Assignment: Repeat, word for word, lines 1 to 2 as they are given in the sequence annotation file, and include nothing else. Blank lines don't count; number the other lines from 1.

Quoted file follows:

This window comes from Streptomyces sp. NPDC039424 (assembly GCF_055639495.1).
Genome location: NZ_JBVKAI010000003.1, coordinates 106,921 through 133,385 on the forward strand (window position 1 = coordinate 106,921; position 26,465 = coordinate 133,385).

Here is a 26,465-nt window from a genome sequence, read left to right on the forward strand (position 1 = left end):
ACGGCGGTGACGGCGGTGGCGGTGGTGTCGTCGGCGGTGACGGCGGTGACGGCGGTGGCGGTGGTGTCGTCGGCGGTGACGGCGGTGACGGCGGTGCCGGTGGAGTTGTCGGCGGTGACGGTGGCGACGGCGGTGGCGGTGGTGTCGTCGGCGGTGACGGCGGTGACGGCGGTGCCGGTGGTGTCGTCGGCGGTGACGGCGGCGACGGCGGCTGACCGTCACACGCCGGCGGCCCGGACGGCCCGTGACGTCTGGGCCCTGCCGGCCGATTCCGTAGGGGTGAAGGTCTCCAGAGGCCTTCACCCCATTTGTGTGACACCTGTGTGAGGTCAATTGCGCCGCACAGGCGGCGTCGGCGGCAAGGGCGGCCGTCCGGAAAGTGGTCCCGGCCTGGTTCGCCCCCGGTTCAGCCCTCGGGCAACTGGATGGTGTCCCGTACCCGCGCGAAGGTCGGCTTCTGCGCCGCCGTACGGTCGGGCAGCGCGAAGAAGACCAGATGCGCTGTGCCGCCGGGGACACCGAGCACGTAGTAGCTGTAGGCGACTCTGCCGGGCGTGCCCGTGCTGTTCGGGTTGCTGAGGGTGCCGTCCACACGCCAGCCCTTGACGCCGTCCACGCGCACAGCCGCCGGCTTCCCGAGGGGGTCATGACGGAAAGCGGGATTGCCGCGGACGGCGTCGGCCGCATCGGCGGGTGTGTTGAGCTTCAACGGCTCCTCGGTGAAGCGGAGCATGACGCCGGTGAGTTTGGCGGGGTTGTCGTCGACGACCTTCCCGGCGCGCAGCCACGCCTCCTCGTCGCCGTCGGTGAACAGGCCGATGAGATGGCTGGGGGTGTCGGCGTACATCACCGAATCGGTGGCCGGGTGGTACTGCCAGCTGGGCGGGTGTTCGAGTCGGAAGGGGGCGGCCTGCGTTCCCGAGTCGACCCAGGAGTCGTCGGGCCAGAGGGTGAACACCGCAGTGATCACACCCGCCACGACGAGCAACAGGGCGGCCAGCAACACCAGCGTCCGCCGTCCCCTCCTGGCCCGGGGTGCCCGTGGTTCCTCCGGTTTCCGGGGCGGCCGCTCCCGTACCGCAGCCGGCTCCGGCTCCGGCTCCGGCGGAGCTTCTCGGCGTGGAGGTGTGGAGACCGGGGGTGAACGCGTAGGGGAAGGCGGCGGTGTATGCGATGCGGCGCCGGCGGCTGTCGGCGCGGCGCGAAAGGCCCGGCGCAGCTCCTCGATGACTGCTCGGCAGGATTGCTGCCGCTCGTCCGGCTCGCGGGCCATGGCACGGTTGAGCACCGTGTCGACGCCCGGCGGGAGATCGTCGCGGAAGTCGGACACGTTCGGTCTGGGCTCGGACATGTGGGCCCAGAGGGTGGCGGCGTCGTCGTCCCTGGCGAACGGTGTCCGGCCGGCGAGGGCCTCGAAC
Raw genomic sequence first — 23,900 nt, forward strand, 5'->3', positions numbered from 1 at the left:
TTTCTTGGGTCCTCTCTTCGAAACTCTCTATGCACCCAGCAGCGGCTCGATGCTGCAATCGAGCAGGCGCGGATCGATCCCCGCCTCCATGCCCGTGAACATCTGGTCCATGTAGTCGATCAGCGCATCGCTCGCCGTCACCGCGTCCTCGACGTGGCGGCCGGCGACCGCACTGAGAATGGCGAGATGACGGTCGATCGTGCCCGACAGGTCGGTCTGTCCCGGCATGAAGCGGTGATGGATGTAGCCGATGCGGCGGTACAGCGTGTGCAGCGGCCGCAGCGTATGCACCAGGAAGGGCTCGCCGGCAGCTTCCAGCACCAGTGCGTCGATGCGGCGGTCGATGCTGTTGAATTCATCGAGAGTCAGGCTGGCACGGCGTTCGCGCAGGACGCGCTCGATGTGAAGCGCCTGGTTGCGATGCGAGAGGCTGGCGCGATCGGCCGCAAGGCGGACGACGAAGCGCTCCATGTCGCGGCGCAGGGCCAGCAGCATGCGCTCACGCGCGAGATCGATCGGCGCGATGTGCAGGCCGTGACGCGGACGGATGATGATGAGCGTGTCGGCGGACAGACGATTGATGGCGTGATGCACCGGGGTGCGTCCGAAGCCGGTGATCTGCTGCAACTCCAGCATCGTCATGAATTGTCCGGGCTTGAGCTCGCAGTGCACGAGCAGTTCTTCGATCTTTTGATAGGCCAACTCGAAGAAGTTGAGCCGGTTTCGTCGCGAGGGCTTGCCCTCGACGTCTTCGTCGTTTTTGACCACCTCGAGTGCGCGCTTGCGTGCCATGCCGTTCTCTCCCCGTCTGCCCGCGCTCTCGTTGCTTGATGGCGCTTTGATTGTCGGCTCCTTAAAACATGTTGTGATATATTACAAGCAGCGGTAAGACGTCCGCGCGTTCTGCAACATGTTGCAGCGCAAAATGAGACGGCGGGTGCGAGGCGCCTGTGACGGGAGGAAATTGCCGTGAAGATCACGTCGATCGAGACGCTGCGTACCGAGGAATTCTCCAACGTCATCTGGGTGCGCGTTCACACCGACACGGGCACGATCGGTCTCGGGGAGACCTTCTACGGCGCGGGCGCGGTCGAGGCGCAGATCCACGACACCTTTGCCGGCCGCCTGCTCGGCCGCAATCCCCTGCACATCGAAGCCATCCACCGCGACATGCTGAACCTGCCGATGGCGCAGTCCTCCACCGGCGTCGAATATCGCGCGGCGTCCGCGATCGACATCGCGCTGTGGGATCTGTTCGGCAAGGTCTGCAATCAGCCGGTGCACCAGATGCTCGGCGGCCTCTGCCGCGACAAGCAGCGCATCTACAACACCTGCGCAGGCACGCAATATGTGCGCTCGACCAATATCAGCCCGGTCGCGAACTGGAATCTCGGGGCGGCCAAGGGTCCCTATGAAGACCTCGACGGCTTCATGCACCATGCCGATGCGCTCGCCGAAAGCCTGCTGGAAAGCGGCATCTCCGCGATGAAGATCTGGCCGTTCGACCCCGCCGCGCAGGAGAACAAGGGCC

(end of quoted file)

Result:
This window comes from Streptomyces sp. NPDC039424 (assembly GCF_055639495.1).
Genome location: NZ_JBVKAI010000003.1, coordinates 106,921 through 133,385 on the forward strand (window position 1 = coordinate 106,921; position 26,465 = coordinate 133,385).